What do we mean by GUID?

Matt Jones jones at NCEAS.UCSB.EDU
Wed Oct 12 09:14:55 CEST 2005

Nozomi Ytow wrote:
> Matt Jones wrote:
>>The term GUID is one we started using in SEEK when looking for a
>>solution to the identity and resolution problems that we saw looming for
>>the Taxonomic COncept Standard.  Dave Thau's presentation on this
>>(linked on the GUID wiki) defines this pretty well and explores the issues.
> Here we see a tipical trouble with identifier and identity.  Do you
> mean identity of an object (a unique thing, so we don't need
> identifier because it is the thing) or equivalence of data (there can
> be multiple data objects having the same value)?  Where we need GUID
> we can't rely on identity, in my understanding.
I think you may be taking a more literal definition of the word
'identifier' than is often used.  For example, in an ER model people
frequently use a numeric value as a surrogate for a compound primary key
and call that numeric value the 'identifier'.  What they mean is that
the numeric value can be used as a proxy for the compund key values, and
that either of these uniquely points to a single tuple in the entity.
That they call the surrogate an 'identifier' does not imply that it is
equivalent to the whole tuple, only that it is a proxy or surrogate for
the tuple.  I believe this is the sense in which we have been using the
term 'identifier' in these GUID discussions.

>>"globally unique" means simply that an identifier that is issued can
>>only have one valid interpretation across all possible systems.
> What do you mean by valid?  Suppose a data object in data provider's
> database.  A GBIF portal has its copy when last a user accessed to the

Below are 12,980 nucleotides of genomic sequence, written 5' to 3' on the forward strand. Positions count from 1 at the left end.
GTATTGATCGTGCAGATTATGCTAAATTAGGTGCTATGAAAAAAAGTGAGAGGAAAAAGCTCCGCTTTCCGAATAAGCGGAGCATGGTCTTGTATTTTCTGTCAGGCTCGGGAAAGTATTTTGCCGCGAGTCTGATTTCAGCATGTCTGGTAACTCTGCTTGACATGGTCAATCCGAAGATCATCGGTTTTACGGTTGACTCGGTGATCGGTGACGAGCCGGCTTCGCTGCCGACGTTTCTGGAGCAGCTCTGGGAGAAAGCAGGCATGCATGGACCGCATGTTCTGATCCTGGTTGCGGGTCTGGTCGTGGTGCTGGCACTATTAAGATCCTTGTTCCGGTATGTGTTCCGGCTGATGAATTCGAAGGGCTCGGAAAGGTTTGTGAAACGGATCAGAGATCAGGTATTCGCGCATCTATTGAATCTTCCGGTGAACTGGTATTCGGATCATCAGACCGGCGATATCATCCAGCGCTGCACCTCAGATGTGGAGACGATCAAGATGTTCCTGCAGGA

> data object.  The data provider changes its contents for some reason
> afther the last access through the GBIF portal.  What is the
> valid interpretation of these data objects?  Tha provider's one?
By definition, the provider should have no capability to change the bits
behind an identifer -- this eliminates the persistence and replicability
properties.  Any changes or corrections to the bits must be at least
accompanied by a version increment in the ID or we lose all of the
advantages of having the ID.

>>Regardless of the mechanism used to resolve the identifier, the object
>>that the id 'identifies' will be bit-for-bit identical.
> So you mean equivalence, not identity.  If it is bit-for-bit
> equivalence, why do you need GUID?  The contents IS the GUID
> you defined.
I need the GUID because I should not have to download a 1GB
hyperspectral image to compare it against my own collection to see if I
already have it.  The GUID serves as a convenient handle or proxy for
the content, which is very useful in many situations, not the least of
which is collections management for digital data.

>>There are some tricky issues
>>dealing with granularity of the identifier for digital data (does the
>>identifier point at a tuple in an entity, or at a whole entity, or at
>>multiple entities).
> Do you mean your bit-for-bit GUID requires scope disamibugater also?
> Isn't it assigned to a data object, i.e. unit to be handled as a
> chunk?
Yes, it is assigned to a data object.  However, different applications
that I can conceive would want to use differently grained objects.  As
Peter pointed out, the choice of what level you assign an identifier is
application-dependent, and we have many applications in mind as far as I
can see.  So we have the conundrum -- which applications represent our
use-cases for deciding the granularity at which we assign identifiers?
Specimen-collection management applications?  Ecological data management
applications? Taxonomic name resolition?  Time-series analysis of
taxonomic observation data across worldwide sites?  Species-prediction
modeling based on specimen collection data?  Species-prediction modeling
based on ecological survey data?  The list goes on and on, and each may
have different application requirements for the granularity of the

> It may be better to use other words such as globally disambiguateor
> or distinguisher, because we do not mean identity by identifier.
I think we do mean identity.  The identifier is a label that can be used
as a handle to reference the object.


Matt Jones
jones at nceas.ucsb.edu
National Center for Ecological Analysis and Synthesis (NCEAS)
UC Santa Barbara     http://www.nceas.ucsb.edu/ecoinformatics

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